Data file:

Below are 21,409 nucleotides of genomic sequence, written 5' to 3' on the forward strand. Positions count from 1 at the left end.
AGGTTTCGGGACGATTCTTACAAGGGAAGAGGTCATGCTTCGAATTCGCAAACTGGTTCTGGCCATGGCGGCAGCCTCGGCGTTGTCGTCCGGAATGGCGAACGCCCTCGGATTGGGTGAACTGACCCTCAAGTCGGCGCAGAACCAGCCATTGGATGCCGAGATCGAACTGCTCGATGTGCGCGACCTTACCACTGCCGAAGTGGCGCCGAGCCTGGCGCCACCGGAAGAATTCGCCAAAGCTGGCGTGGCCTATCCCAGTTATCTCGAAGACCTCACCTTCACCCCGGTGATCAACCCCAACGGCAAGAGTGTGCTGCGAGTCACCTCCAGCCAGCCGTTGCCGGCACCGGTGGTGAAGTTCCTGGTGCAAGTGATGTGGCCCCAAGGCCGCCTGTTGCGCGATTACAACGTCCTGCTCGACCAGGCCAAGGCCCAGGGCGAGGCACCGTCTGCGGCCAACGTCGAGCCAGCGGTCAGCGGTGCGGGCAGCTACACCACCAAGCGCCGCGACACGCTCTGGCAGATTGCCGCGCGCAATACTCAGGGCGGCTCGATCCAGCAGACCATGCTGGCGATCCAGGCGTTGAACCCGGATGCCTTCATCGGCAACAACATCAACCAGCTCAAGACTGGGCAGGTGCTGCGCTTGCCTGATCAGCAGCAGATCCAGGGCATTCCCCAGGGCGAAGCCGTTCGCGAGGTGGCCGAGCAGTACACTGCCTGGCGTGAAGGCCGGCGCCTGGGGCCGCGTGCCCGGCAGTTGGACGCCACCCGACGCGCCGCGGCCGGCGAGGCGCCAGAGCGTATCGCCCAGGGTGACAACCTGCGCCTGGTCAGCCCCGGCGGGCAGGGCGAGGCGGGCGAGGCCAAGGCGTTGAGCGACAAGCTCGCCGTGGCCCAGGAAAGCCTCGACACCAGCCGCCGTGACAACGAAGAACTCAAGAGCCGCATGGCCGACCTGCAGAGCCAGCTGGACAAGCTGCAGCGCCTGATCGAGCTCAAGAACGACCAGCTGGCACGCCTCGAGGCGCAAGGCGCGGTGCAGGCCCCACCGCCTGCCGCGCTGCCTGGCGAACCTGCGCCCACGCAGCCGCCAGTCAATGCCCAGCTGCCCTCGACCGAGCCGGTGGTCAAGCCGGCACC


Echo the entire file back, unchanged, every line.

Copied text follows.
Below are 21,409 nucleotides of genomic sequence, written 5' to 3' on the forward strand. Positions count from 1 at the left end.
AGGTTTCGGGACGATTCTTACAAGGGAAGAGGTCATGCTTCGAATTCGCAAACTGGTTCTGGCCATGGCGGCAGCCTCGGCGTTGTCGTCCGGAATGGCGAACGCCCTCGGATTGGGTGAACTGACCCTCAAGTCGGCGCAGAACCAGCCATTGGATGCCGAGATCGAACTGCTCGATGTGCGCGACCTTACCACTGCCGAAGTGGCGCCGAGCCTGGCGCCACCGGAAGAATTCGCCAAAGCTGGCGTGGCCTATCCCAGTTATCTCGAAGACCTCACCTTCACCCCGGTGATCAACCCCAACGGCAAGAGTGTGCTGCGAGTCACCTCCAGCCAGCCGTTGCCGGCACCGGTGGTGAAGTTCCTGGTGCAAGTGATGTGGCCCCAAGGCCGCCTGTTGCGCGATTACAACGTCCTGCTCGACCAGGCCAAGGCCCAGGGCGAGGCACCGTCTGCGGCCAACGTCGAGCCAGCGGTCAGCGGTGCGGGCAGCTACACCACCAAGCGCCGCGACACGCTCTGGCAGATTGCCGCGCGCAATACTCAGGGCGGCTCGATCCAGCAGACCATGCTGGCGATCCAGGCGTTGAACCCGGATGCCTTCATCGGCAACAACATCAACCAGCTCAAGACTGGGCAGGTGCTGCGCTTGCCTGATCAGCAGCAGATCCAGGGCATTCCCCAGGGCGAAGCCGTTCGCGAGGTGGCCGAGCAGTACACTGCCTGGCGTGAAGGCCGGCGCCTGGGGCCGCGTGCCCGGCAGTTGGACGCCACCCGACGCGCCGCGGCCGGCGAGGCGCCAGAGCGTATCGCCCAGGGTGACAACCTGCGCCTGGTCAGCCCCGGCGGGCAGGGCGAGGCGGGCGAGGCCAAGGCGTTGAGCGACAAGCTCGCCGTGGCCCAGGAAAGCCTCGACACCAGCCGCCGTGACAACGAAGAACTCAAGAGCCGCATGGCCGACCTGCAGAGCCAGCTGGACAAGCTGCAGCGCCTGATCGAGCTCAAGAACGACCAGCTGGCACGCCTCGAGGCGCAAGGCGCGGTGCAGGCCCCACCGCCTGCCGCGCTGCCTGGCGAACCTGCGCCCACGCAGCCGCCAGTCAATGCCCAGCTGCCCTCGACCGAGCCGGTGGTCAAGCCGGCACC